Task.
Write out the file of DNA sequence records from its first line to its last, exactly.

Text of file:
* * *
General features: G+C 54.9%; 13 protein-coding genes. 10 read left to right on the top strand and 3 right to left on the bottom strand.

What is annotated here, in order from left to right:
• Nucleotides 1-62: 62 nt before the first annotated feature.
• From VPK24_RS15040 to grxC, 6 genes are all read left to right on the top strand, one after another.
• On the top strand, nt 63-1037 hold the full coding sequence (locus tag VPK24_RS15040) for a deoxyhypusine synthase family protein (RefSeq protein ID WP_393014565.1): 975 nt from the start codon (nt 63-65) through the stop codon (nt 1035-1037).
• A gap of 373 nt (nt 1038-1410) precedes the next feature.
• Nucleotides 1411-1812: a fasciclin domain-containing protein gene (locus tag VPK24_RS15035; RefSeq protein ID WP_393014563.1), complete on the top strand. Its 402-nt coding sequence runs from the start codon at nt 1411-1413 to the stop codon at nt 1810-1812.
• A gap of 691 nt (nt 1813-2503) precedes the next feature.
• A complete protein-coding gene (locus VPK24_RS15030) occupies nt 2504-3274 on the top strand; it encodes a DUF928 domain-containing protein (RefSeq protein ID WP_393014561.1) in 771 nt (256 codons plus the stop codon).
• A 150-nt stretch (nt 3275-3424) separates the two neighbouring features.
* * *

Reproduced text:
General features: G+C 54.9%; 13 protein-coding genes. 10 read left to right on the top strand and 3 right to left on the bottom strand.

What is annotated here, in order from left to right:
• Nucleotides 1-62: 62 nt before the first annotated feature.
• From VPK24_RS15040 to grxC, 6 genes are all read left to right on the top strand, one after another.
• On the top strand, nt 63-1037 hold the full coding sequence (locus tag VPK24_RS15040) for a deoxyhypusine synthase family protein (RefSeq protein ID WP_393014565.1): 975 nt from the start codon (nt 63-65) through the stop codon (nt 1035-1037).
• A gap of 373 nt (nt 1038-1410) precedes the next feature.
• Nucleotides 1411-1812: a fasciclin domain-containing protein gene (locus tag VPK24_RS15035; RefSeq protein ID WP_393014563.1), complete on the top strand. Its 402-nt coding sequence runs from the start codon at nt 1411-1413 to the stop codon at nt 1810-1812.
• A gap of 691 nt (nt 1813-2503) precedes the next feature.
• A complete protein-coding gene (locus VPK24_RS15030) occupies nt 2504-3274 on the top strand; it encodes a DUF928 domain-containing protein (RefSeq protein ID WP_393014561.1) in 771 nt (256 codons plus the stop codon).
• A 150-nt stretch (nt 3275-3424) separates the two neighbouring features.